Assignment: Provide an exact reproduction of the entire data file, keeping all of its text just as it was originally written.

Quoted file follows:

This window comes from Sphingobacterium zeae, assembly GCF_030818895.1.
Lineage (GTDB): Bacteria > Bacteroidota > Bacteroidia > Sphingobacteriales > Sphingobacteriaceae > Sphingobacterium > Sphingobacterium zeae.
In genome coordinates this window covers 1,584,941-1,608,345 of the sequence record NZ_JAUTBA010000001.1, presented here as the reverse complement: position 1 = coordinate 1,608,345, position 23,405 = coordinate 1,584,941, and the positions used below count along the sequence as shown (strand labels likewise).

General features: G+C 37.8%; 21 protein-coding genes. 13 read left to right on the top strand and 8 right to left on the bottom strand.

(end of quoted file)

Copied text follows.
This window comes from Sphingobacterium zeae, assembly GCF_030818895.1.
Lineage (GTDB): Bacteria > Bacteroidota > Bacteroidia > Sphingobacteriales > Sphingobacteriaceae > Sphingobacterium > Sphingobacterium zeae.
In genome coordinates this window covers 1,584,941-1,608,345 of the sequence record NZ_JAUTBA010000001.1, presented here as the reverse complement: position 1 = coordinate 1,608,345, position 23,405 = coordinate 1,584,941, and the positions used below count along the sequence as shown (strand labels likewise).

General features: G+C 37.8%; 21 protein-coding genes. 13 read left to right on the top strand and 8 right to left on the bottom strand.